How to Write As an Informant
This is not normal: a civil servant wrote a good memo. Harvard College Writing Center director Jane Rosenzweig praises a nine-page whistleblower complaint against the Trump administration in a New York Times article , listing four methods that make the complaint clear and effective.
It is clearly marked
Three of these techniques — urgent introduction, strong, related subheadings, and topical sentences — reflect a clear and linear structure of the material. You can pull out subheadings and topic sentences to create an overview of the document’s findings.
This makes the document easy to read and difficult to read. It also helps spread the word because news outlets can accurately summarize the complaint for a wider audience — an audience that reads a two-page article rather than a nine-page government memo.
It is active
Another technique – active sentences with a subject and a verb – attributes cause and effect to specific people. The informant believes that certain people have committed certain actions in violation of certain rules. It uses the passive voice only when he knows that someone had to do something, but can not figure out who. He points this out by clarifying the boundaries of his complaint rather than vaguely accusing him:
The officials also said they were also “made clear” that the president did not want to meet with Zelenskiy until he saw Zelenskiy “decide to act” in his post. I do not know how or by whom this guide was passed on.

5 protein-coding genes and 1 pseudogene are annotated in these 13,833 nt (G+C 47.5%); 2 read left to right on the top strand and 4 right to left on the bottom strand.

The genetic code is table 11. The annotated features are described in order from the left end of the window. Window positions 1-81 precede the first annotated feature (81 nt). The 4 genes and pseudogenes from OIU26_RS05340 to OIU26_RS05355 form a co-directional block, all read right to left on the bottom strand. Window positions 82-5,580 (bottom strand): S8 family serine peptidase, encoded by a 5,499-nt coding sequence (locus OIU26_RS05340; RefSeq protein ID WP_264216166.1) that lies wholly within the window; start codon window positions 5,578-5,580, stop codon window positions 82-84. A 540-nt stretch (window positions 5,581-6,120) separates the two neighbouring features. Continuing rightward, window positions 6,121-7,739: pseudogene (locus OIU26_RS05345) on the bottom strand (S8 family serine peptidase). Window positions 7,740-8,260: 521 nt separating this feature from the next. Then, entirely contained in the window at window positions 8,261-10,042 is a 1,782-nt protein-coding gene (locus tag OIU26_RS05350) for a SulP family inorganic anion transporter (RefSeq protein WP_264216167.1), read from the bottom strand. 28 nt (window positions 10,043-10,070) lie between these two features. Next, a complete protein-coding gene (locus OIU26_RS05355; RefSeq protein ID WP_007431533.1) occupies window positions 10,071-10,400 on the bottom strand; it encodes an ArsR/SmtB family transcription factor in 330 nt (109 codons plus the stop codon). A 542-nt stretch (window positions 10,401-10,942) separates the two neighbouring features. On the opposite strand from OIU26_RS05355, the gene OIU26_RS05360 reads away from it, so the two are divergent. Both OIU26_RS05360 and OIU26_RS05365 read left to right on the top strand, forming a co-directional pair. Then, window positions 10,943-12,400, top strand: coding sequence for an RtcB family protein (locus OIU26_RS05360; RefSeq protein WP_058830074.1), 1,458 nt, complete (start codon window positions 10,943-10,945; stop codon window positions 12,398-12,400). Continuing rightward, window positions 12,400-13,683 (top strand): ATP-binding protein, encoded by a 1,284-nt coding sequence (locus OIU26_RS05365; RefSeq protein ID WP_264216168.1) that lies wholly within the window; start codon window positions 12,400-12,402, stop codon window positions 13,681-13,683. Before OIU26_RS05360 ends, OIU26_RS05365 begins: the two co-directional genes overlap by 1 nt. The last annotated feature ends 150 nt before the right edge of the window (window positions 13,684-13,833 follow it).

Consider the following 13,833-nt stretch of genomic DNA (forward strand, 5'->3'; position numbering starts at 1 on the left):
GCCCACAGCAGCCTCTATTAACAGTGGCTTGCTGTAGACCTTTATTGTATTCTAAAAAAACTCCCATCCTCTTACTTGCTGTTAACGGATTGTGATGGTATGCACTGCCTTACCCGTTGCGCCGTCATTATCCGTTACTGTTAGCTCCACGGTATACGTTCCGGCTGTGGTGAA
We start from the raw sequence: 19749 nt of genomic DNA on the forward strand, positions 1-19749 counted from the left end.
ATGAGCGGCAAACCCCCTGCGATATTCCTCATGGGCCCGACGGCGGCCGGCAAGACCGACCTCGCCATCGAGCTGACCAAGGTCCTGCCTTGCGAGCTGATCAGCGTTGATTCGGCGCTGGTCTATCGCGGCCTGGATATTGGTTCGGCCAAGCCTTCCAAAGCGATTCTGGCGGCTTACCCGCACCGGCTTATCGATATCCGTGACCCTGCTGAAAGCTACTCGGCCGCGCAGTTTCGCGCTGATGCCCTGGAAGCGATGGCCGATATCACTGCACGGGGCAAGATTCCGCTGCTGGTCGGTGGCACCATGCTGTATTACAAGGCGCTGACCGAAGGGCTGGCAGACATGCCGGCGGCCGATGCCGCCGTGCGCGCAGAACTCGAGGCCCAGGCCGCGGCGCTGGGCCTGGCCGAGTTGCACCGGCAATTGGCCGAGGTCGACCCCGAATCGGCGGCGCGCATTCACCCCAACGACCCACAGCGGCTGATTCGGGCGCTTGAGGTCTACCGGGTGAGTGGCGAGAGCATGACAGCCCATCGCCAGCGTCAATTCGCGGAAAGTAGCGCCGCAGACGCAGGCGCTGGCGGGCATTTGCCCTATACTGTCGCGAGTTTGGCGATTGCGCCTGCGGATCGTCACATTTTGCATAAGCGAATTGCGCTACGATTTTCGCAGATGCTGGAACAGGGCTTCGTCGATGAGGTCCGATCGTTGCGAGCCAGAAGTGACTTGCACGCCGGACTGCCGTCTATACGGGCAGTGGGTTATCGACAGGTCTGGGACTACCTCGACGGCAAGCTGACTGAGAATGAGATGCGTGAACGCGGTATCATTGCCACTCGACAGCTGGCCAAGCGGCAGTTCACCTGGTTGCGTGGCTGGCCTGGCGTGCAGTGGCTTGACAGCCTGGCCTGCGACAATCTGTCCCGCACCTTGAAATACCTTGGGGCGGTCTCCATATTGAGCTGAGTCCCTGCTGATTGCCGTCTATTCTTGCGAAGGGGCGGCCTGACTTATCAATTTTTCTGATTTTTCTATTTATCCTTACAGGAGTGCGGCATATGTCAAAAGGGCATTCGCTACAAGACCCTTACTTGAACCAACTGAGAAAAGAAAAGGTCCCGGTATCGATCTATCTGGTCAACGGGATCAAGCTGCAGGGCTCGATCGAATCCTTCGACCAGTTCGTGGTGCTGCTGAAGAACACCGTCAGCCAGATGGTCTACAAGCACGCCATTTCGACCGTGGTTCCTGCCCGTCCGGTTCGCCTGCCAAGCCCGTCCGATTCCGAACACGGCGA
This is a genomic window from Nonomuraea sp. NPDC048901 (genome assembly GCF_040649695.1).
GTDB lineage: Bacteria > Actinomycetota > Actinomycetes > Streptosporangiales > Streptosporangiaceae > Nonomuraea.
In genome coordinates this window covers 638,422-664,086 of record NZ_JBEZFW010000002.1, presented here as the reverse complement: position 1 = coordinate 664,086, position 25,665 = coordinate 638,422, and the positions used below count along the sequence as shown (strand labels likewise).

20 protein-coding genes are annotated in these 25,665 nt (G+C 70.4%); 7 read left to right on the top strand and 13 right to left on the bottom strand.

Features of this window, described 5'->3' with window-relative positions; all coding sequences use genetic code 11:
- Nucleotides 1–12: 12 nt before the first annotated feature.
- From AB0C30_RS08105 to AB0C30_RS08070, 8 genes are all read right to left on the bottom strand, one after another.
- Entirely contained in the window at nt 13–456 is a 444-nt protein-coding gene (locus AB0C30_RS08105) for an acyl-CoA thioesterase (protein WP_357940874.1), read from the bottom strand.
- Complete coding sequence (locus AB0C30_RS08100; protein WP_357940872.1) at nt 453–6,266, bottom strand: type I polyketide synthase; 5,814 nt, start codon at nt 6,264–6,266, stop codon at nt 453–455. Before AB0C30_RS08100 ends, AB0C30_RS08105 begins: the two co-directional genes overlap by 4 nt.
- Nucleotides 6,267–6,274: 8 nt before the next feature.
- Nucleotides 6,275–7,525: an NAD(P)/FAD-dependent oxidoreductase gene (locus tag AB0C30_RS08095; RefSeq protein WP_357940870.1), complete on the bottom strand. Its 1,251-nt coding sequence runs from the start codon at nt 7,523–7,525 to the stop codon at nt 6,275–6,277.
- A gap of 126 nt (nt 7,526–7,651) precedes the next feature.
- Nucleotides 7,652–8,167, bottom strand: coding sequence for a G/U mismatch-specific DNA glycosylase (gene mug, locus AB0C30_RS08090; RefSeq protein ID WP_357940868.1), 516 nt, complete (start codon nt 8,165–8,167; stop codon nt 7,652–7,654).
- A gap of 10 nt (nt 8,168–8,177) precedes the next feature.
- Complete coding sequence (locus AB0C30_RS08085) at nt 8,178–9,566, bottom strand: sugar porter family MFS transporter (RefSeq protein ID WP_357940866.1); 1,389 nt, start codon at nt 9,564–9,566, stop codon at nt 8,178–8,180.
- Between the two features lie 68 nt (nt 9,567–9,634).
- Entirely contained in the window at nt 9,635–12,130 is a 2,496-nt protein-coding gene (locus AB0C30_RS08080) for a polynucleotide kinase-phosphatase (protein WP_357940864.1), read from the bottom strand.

This is an obvious obstacle to Word Salad’s love for vague phrases like “more and more people are talking.”
You can write like that too
If you want to write with a clear structure, you have two options: sketch out the text carefully and then write within that outline, or write first and then convert the text into a clear outline.
Depending on your style and mood, one of them will seem less intimidating than the other. Sometimes it’s a summary: you don’t have to do “real” writing yet, you just list the ideas you want to write later! If you’re really good at it, you can continue sketching in smaller steps until you accidentally write most of the text. The sketching method is especially effective for persuasive and explanatory writing such as memos, essays, and emails. But it can work in creative writing too, as long as it doesn’t suppress fun ideas or make your work boring and predictable.
Sometimes it’s less intimidating to write freely, writing down your thoughts in the order in which they come to you. You don’t have to write “for real” yet, you just first say all the interesting things, and then put them in order and fill in the blanks! It’s harder to write an entire piece “by accident”, but it leaves more room for surprises and for discovering what you really want to say when you’re not sure yet. If you have the urge to say something, but you don’t know what, just do it all without editing it yourself. Then put the draft aside, come back in an hour or more and edit. Repeat this cycle several times.
You will often write in between: writing complete sentences, trying to make sense of each, and trying to organize as you write. There is nothing wrong. But if you start to hate the writing process, try just free writing or just sketches. Yes, you put off the hardest, but in the process, you make it less difficult.
The informant can write | NYT